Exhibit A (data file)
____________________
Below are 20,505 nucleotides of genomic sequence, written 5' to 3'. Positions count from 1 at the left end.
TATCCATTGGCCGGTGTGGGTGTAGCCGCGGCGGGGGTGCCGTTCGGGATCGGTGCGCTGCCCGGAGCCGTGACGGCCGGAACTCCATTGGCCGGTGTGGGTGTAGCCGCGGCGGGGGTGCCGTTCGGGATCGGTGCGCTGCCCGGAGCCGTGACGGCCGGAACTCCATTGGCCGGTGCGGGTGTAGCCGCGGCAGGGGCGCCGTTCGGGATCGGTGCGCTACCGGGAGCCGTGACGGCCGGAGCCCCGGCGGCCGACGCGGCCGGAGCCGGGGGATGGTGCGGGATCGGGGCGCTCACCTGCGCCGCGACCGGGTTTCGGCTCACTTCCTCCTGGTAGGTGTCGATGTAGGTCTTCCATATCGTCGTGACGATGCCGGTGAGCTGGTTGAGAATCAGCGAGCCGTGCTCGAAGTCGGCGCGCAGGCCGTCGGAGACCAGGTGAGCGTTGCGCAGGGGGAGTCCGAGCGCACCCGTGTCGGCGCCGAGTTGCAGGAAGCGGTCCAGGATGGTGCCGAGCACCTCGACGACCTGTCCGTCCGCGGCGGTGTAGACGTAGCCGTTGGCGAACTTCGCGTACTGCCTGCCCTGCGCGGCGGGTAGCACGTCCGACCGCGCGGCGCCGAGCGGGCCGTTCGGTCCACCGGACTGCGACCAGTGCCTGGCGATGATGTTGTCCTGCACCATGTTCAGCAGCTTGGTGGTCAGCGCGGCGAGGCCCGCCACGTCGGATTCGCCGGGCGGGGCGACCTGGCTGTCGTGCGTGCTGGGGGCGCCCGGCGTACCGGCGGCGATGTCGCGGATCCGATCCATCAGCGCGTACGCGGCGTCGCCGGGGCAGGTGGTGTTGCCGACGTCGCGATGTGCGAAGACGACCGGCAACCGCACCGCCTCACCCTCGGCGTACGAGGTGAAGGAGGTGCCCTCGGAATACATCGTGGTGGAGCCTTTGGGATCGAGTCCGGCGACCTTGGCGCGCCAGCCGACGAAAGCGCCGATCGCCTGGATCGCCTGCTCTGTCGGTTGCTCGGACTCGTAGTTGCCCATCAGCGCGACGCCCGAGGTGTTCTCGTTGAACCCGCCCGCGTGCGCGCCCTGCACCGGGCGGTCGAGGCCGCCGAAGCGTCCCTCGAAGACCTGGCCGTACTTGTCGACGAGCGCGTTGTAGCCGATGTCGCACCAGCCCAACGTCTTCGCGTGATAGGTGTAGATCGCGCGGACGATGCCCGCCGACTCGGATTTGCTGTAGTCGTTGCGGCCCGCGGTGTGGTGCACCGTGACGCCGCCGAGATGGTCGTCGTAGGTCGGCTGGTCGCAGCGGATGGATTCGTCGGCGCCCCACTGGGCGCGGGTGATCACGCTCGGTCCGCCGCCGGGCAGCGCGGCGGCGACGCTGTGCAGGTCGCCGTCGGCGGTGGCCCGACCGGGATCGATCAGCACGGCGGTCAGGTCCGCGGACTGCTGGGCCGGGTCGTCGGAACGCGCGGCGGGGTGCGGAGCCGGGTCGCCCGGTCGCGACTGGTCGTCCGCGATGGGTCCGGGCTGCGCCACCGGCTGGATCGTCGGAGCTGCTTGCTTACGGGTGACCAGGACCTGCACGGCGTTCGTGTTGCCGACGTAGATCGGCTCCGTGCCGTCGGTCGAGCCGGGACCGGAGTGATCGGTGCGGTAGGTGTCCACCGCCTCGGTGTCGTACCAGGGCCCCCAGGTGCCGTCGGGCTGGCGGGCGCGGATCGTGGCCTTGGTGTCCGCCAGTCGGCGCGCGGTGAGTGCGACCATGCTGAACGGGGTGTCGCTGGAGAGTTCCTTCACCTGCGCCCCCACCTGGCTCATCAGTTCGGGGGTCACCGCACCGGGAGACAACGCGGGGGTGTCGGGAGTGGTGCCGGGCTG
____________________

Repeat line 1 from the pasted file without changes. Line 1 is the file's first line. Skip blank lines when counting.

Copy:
Below are 20,505 nucleotides of genomic sequence, written 5' to 3'. Positions count from 1 at the left end.